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Discussion Starter · #1 ·
I have acquired several Beretta pistols through the years and now I need some help. I think it is an R.S.I. produced pistol, but does anyone have more info? I have no books on these pistols (other than Axis Pistols), can someone suggest a publication that is in English about these guns and a good reference?

Thanks for your help.

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Mark
 

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Mark
PIETRO BERETTA LE AUTOMATICHE by Ugo Menchini, 1994, is by far the best collectors book on the Pre WWII and WWII Berettas. It is in Italian and English.
Jan
 

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Hey Mark,
email me with the Ser. # and I'll look it up in the book.
Each page has a column in English and another in Italian--a parallel translation. It's a very good book--it has tons of info and photos, but in a different form from Jan's books. It's a bit of a narrative, with some charts, but you have to read the narrative to get a lot of the data. Menchini's book is rich with info and well written, but I prefer Jan's style of organization. If you are collecting Berettas, then I think this is a "must have" book.
Pancho
PS. Do you think that the price of WW2 Berettas has been going up lately?

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Discussion Starter · #4 ·
Pancho,

I need to check the serial numbers on my other guns, I have three that I bought because I thought they were unusual. My favorite is a 1944 dated one with the Italian airforce eagle on it.

Do you know where I can get a copy of the book, I like having reference material.

My feeling is that these pistols and other guns like the CZ 27's will have much greater value in the future and you can find them now in excellent condition for a good price.

Mark
 

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Mark,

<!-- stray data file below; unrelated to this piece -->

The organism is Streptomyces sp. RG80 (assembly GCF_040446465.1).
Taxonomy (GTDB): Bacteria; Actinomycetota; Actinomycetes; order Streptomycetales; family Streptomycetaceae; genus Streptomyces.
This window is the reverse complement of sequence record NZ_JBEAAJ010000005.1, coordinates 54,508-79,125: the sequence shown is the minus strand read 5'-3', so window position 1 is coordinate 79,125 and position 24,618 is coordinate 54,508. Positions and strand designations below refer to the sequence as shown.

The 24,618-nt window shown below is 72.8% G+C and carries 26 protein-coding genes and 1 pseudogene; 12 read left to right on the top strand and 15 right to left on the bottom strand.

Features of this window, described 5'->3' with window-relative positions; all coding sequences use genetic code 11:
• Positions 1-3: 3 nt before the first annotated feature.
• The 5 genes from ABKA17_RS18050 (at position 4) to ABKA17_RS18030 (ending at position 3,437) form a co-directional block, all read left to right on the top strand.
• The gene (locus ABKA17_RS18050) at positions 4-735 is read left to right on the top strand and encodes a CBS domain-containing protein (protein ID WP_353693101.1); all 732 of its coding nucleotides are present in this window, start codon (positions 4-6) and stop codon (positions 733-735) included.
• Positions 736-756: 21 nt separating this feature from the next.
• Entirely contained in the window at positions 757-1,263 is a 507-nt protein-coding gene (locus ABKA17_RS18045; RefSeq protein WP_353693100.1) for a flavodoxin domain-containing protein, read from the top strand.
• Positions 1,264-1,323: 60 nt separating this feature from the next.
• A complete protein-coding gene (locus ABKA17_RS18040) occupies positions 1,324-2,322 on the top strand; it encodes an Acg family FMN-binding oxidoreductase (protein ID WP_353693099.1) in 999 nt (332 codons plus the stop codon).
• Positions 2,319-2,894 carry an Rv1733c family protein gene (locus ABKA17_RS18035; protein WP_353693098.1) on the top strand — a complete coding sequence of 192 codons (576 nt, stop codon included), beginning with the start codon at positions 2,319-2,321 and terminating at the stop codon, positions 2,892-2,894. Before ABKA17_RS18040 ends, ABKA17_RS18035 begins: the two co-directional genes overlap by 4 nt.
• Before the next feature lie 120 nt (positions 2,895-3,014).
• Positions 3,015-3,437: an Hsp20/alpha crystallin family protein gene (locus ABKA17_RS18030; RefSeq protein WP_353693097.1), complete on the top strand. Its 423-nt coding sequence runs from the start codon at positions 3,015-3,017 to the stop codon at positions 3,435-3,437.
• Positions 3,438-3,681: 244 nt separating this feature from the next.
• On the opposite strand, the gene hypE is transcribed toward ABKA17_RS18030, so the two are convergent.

Here is an interesting paradox. Your pistol's markings seem to be in "Beretta" conflict.

The Ser.# and lack of a Fascist era designation marking on the slide indicate that it is late war production, after the collapse of the Fascist government, and during the period of the RSI which was formed on Sept. 28, 1943.

The Air Force marking indicates that the pistol was consigned to the Royal air force.

This is strange because the Royal air force had already capitulated and was no longer fighting for the Axis, but, like the Royal Italian Army, it was probably fighting in the South of Italy against the Axis.

Thus the "Beretta" conflict.

Here's the explanation (Menchini P. 206):

Beretta mixed unsold pistols with pistols of subsequent contracts, and pistols in stock, some with markings, ie. Royal air force and army, were added to those of following contracts.
Also, it seems that Beretta registers did not state the date of manufacture, but the date of consignment--a ser. # would be recorded referencing the date of consignment, instead of the date of manufacture.

So, your pistol, like mine, while appearing to have conflicting markings, is correct, in a "Beretta" sort of way.

Mark, I will send you this email with additional info. and multiple page numbers, so that you can find it in Mencini's book. Like I said, the book is too narative, and could be much better organized, but, it's still a wealth of info.

Pancho
 

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So I infer that my Beretta Model 1935, Modelo 1935, 1941 issue with Royal Air Force marking, serial no. 480352, would be considered an authentic Air force issue pistol in contrast to the above mentioned examples, correct?
 

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Aaron,
Fellows, you need to buy the book. I don't have time to research the narative for everybody, also, not fair to the authors if I continue to dole out their research.
Seems that your '41 air force pistol is more plentiful, not as rare, as those few marked airforce pistols delivered to the "Comando germanico" after the forming of the RSI.
 

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Discussion Starter · #12 ·
Pancho,

I just got the book and on page 352 is a picture of a 1935 in the same serial number range as my gun! It is identified as an ANR (Aeronautica Nazionale Repubblicana-Republican National Air Force) contract 4th variation.

Thanks for the tip on the book, it looks like a wealth of information!

Mark
 
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